The assignment of fault in automobile accidents is rarely black and white. Oftentimes, fault may be assigned primarily to one party, but other drivers, including potential victims of the accident, may also be assigned a smaller portion of fault for the accident. The level of fault for the accident attributable to a victim may have an impact on the amount of recovery for damages that driver is entitled to under the law.
If you are injured in an automobile accident due to the fault of another driver, typically you may be able to recover damages from the driver to make you whole following the accident. However, if your actions, omissions or decisions have played a part in causing the accident, it may impact your ability to recover or the amount that you can recover. An experienced personal injury attorney should be consulted to help you protect your rights in this situation. It is not uncommon for insurance companies to initially deny any claims when the insurance company feels that liability is contested or that the victim has actually contributed to the cause of this accident. In these cases, an experienced attorney can help you navigate the complex negotiation process with the insurance company and can even proceed to litigation against the insurer if a favorable settlement cannot be reached.
There are a number of ways in which a victim of an automobile accident may also have contributed to its cause, even if that individual was not the primary cause. For example, if a driver was struck by another driver that failed to yield the right of way when required to do so by law, the driver that was struck would typically not be at fault for the accident. But what if the driver of the vehicle with the right of way was: (1) speeding; (2) texting, talking on the phone, or otherwise distracted to the degree that he or she could not adequately respond to the situation; (3) operating the vehicle under the influence of alcohol or drugs; or, (4) driving without a license? Each of those situations may have played a part in actually causing the accident even if that driver had the right of way. In those situations, an insurance company may be less likely to pay the same amount of damages it would pay if those factors were not present. Likewise, a court of law may determine any of those situations contributed to the cause of the accident and may choose to decrease the amount of recovery available to the victim. In certain cases, if the court determines the fault of the victim was too great, a court may deny any recovery at all to the victim.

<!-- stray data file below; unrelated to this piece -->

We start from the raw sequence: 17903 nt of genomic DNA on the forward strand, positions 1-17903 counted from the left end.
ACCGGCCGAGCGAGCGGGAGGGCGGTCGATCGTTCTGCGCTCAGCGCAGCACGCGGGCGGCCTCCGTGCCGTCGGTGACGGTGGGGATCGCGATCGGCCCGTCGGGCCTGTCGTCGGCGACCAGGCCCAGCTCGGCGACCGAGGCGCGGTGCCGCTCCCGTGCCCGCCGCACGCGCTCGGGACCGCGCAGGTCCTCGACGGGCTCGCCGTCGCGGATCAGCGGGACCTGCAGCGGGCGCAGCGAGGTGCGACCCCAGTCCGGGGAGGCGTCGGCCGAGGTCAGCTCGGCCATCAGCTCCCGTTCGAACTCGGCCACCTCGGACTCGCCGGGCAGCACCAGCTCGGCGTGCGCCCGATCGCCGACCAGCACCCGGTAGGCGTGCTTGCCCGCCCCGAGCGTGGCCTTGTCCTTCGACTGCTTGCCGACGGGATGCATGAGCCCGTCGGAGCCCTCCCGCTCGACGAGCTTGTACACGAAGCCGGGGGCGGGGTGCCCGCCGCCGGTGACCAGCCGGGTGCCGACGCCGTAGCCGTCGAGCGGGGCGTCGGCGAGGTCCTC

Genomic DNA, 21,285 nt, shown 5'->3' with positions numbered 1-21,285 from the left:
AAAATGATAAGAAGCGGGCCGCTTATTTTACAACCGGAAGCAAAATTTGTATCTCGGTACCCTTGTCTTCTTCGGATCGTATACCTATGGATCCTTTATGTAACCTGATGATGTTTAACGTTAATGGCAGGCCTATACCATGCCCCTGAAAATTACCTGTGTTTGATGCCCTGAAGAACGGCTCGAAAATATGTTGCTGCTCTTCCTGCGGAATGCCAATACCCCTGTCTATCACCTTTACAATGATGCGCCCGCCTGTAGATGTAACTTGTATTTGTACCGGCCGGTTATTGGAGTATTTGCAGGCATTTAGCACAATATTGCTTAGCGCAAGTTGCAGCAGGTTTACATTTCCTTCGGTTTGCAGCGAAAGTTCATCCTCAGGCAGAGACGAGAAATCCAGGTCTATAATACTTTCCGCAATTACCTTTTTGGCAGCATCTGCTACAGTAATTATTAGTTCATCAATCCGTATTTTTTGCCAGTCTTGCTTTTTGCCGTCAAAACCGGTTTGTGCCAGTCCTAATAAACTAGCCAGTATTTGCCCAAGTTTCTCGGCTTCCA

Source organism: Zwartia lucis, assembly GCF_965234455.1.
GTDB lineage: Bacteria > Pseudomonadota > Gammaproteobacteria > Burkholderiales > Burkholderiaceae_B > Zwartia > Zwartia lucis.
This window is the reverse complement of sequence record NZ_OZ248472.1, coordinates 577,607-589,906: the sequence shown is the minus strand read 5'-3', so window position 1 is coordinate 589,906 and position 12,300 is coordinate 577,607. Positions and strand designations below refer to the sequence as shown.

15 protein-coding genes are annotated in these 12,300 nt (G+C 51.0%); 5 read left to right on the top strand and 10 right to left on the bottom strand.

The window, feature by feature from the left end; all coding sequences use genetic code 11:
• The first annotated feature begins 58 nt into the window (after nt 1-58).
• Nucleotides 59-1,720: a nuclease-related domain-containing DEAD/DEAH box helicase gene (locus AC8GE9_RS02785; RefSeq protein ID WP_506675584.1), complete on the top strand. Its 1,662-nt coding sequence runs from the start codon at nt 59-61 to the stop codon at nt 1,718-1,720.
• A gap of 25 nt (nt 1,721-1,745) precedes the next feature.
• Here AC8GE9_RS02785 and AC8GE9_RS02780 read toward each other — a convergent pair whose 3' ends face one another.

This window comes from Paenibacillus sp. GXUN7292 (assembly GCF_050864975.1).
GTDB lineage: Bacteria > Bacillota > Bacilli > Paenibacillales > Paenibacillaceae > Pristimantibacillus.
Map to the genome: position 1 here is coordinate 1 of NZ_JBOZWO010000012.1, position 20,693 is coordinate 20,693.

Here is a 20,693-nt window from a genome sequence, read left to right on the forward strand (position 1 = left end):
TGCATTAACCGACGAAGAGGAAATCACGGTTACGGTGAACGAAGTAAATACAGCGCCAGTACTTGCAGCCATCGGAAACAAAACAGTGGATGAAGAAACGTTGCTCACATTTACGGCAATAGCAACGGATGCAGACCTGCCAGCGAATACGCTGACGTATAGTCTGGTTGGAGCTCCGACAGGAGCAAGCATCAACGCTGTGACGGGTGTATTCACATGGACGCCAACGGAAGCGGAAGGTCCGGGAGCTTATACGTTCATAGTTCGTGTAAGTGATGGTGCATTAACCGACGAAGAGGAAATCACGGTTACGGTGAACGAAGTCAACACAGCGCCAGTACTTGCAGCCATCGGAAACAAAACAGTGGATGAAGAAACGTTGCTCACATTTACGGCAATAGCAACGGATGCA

The laws on how contributory negligence factors in to the amount of damages available to a victim or the ability of the victim to recover at all varies from jurisdiction to jurisdiction. Additionally, the type of negligence committed by the victim may also play a significant role in the ability of the victim to recover. For example, in many jurisdictions, the intoxicated driver will automatically be ruled at fault for the accident, under the theory that the driver should not have been on the road, and but for his or her choice to drive under the influence, the accident would never have happened. In these situations, even if the intoxication did not play a clear role in the accident, the intoxicated driver may be barred from recovering, even if that driver would have not been assigned fault but for their intoxication. The assignment of fault can be a highly contested issue between insurers and victims, and it can become the key point of contention in legal proceedings. Therefore, it is imperative that you seek the assistance of an experienced attorney to protect your rights.